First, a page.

Sister Margaret Ann knew of a chainsaw in her school\'s closet, so she thought nothing of ripping into a downed tree blocking a road. Photo courtesy Miami-Dade Police Dept.
By Jason Kurtz
(CNN) -- Across the state of Florida, and up into Georgia and South Carolina, images of first responders have become a welcome sight amid the aftermath of Hurricane Irma.
But among the usual uniforms -- those of police, firefighters and paramedics -- a nun's habit stands out.
And when said nun is wielding a chainsaw, well, that is something that can renew faith in even the most downtrodden.
"There was a need, I had the means, so I wanted to help out," Sister Margaret Ann told Erin Burnett on Tuesday evening.
A 30-year education veteran from Archbishop Coleman F. Carroll High School in West Kendall, Florida, Sister Margaret Ann knew of a chainsaw in her school's closet, so she thought nothing of ripping into a downed tree blocking a road.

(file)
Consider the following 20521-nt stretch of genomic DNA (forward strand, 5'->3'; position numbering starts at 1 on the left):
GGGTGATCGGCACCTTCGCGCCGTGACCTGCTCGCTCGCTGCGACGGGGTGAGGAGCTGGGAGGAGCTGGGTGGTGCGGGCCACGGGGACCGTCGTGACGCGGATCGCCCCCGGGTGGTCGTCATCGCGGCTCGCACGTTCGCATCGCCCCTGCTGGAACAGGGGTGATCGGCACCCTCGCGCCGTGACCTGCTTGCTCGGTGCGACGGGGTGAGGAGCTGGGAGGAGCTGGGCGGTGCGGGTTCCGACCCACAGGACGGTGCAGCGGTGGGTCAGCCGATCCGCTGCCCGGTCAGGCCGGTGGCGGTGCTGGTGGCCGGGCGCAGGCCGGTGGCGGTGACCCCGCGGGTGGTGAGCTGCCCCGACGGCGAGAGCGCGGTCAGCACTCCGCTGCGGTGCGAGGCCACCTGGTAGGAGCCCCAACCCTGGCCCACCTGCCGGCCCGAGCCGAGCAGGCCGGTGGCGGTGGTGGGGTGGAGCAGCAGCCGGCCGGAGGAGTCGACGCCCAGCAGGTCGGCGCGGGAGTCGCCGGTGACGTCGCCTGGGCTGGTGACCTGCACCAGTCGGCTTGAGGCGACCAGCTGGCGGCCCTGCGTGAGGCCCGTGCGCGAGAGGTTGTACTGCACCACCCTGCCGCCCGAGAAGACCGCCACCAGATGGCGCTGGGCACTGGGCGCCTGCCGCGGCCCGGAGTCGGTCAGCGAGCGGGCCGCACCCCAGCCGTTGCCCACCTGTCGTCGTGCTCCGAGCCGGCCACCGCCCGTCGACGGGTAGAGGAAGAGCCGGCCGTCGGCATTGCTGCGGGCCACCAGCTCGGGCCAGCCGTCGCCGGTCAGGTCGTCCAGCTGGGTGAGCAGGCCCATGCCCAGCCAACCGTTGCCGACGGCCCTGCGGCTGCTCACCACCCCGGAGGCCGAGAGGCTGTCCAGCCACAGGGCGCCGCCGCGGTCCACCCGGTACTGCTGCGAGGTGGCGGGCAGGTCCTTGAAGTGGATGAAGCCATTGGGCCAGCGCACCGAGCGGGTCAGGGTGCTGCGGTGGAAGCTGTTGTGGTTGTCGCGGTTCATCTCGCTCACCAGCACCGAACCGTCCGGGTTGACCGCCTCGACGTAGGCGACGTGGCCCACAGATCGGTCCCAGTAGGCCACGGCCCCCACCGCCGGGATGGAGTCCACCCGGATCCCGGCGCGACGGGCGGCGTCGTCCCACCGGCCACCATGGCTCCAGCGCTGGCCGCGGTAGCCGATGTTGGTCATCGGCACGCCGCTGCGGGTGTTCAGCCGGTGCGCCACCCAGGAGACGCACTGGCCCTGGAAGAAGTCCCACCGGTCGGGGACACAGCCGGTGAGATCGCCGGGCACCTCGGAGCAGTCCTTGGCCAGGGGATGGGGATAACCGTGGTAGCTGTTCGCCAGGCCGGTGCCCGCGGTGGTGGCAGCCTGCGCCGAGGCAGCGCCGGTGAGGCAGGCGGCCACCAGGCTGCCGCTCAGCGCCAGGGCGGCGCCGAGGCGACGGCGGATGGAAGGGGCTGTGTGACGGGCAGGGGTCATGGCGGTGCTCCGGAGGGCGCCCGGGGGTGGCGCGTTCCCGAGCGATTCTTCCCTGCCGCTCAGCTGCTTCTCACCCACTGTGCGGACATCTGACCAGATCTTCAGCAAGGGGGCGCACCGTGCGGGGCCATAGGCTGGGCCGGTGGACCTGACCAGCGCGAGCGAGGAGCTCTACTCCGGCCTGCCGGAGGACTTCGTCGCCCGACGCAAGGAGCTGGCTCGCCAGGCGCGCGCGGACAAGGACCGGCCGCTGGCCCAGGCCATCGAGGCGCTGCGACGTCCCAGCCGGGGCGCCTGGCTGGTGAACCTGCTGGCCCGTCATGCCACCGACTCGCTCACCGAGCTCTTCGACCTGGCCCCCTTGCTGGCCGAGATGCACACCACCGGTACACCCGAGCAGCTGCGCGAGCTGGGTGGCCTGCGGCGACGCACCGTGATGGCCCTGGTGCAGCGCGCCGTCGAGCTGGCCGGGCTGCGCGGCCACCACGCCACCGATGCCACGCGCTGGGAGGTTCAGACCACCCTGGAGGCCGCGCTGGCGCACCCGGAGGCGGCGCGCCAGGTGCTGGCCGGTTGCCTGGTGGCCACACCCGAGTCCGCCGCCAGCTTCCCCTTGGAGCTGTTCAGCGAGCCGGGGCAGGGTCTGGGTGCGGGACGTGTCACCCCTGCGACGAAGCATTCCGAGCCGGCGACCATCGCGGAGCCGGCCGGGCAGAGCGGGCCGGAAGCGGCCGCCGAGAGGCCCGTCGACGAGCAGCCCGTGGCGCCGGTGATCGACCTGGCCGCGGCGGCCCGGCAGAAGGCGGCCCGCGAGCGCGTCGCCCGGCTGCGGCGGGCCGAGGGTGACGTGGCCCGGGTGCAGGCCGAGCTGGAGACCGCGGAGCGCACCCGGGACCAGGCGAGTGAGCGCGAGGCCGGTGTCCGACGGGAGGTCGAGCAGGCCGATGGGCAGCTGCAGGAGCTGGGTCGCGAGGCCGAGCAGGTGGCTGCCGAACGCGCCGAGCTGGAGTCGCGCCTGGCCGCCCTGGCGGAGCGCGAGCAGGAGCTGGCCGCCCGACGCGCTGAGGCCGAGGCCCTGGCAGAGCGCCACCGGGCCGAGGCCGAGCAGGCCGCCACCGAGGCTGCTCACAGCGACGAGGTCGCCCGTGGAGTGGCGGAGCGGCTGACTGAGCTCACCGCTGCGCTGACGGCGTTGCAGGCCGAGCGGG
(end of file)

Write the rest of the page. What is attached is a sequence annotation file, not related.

"We teach our students: Do what you can to help other people, don't think of yourselves," she said during a live interview on CNN's "OutFront." "That's what I wanted to do."
An off-duty police officer captured video of the chainsaw-wielding nun, sharing the footage on the department's Twitter feed on Tuesday.
"He said, 'You know though, Sister, the police will do this.' And I said 'but it's going to take them too long ... it's dangerous, people are going to get hurt here.' "
Tuesday's guest said she does not know when her school will reopen, as the air conditioner was damaged during the hurricane. Additionally, downed trees cover six of the school's 40 acres, and a wall has been blown in.
In the meantime, Sister Margaret Ann, and those like her, will continue to do the Lord's work.
"The community will come out and help us. That's what we do," she said. "It's good."